Past Continuous – Bollywood believes in reincarnation
Bollywood, like Hinduism, believes in reincarnation — you cannot break the cycle of life and death and life again — you can only choose your wardrobe and which songs you’ll sing in each life.
Bollywood, like Hinduism, believes in reincarnation — you cannot break the cycle of life and death and life again — you can only choose your wardrobe and which songs you’ll sing in each life. And if you’re Himesh Reshammiya, you can choose how many Zs you want when you chukao your Karzzzz. In the 1980 original, Rishi Kapoor was the reincarnation of Raj Kiran; in Karzzzz, Dino Morea is reincarnated as Reshammiya. That’s the other thing about punar-janam: the first life is unfair, the second can be more so. But as the best PJ (no joke) films will tell you, the only way forward is to quickly remember the past to exact revenge in the present.
So what happens when you, an icchadhari naag, and your girlfriend declare your love for each other in a song that ends with a thundering dance on top of a hill, a landmass that can’t take the pressure anymore and crumbles? You meet a rishi whose century-long tapasya is broken because duh, ya’ll crashed into his cave. He gives you a bhayanak shraap that transports your girl to a present-day college where her friends sexually harass her, justify it, makes her forgive them, and then they rape her. She dies. But you, her fairy god-lover from centuries ago, will seek revenge. Don’t you dare scoff at Jaani Dushman: Ek Anokhi Kahaani— this is the king of all punar-janam movies. This movie has EVERYBODY from the 1990s in it, almost all of them die hissterical deaths (see what we did there!) but not before partying their little hearts out till naag babu metamorphoses from a car to a Terminator-figure and kills them; only Sonu Nigam survives the carnage, probably because it was his debut film and he sang most of the songs in the soundtrack.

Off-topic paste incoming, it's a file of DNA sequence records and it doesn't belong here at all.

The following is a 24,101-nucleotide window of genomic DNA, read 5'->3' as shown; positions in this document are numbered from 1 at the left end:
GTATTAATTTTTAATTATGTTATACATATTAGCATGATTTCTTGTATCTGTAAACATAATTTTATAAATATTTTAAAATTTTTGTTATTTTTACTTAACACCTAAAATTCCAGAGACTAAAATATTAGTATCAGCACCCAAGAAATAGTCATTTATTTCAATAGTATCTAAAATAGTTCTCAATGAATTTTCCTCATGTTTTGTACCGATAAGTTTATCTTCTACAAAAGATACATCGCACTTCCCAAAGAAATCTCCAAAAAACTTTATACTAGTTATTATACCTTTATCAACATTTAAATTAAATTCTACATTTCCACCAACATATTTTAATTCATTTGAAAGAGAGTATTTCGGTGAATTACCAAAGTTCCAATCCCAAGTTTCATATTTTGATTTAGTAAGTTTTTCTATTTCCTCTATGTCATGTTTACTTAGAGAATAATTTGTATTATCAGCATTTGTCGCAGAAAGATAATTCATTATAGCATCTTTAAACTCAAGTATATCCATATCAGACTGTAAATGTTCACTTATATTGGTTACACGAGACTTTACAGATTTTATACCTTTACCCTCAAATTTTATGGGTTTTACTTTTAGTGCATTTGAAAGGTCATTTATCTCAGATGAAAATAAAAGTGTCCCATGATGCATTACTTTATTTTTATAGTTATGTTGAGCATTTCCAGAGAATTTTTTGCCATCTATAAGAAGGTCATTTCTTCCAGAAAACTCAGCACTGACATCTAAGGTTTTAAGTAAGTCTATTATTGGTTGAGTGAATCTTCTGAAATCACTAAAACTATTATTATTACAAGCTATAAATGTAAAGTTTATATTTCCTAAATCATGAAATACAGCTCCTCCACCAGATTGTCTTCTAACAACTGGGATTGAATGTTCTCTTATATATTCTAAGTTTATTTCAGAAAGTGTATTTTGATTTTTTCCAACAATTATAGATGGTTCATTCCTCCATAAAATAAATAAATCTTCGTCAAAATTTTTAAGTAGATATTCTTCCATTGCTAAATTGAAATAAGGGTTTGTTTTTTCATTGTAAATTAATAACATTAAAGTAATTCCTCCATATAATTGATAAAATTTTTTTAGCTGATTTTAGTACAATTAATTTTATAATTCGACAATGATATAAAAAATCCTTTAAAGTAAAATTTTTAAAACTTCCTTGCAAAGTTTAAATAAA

And then there is the cautionary tale of Suryavanshi (1992): Beware the consequences of hitching your wagon to a man who turns out to be the reincarnated yuppie version of a callous yet beefcakey (and blonde!) gladiator (Salman Khan). His facility with combat wins him the heart of a callous yet beautiful princess (Amrita Singh). He leaves her after “dishonouring” her; she lingers on as an obsessive and vengeful spirit still searching for her Suryavanshi. The real lesson here isn’t hell hath no fury like a woman scorned — it is the fact that transmogrifying into He-Man (to whom this movie owes a great debt) makes you a master at taming the shrew.
What attracts us to a PJ film over and over again? Because it tells you a singular truth of the universe: what goes around, comes around and ain’t karma a bitch.
Source:: Indian Express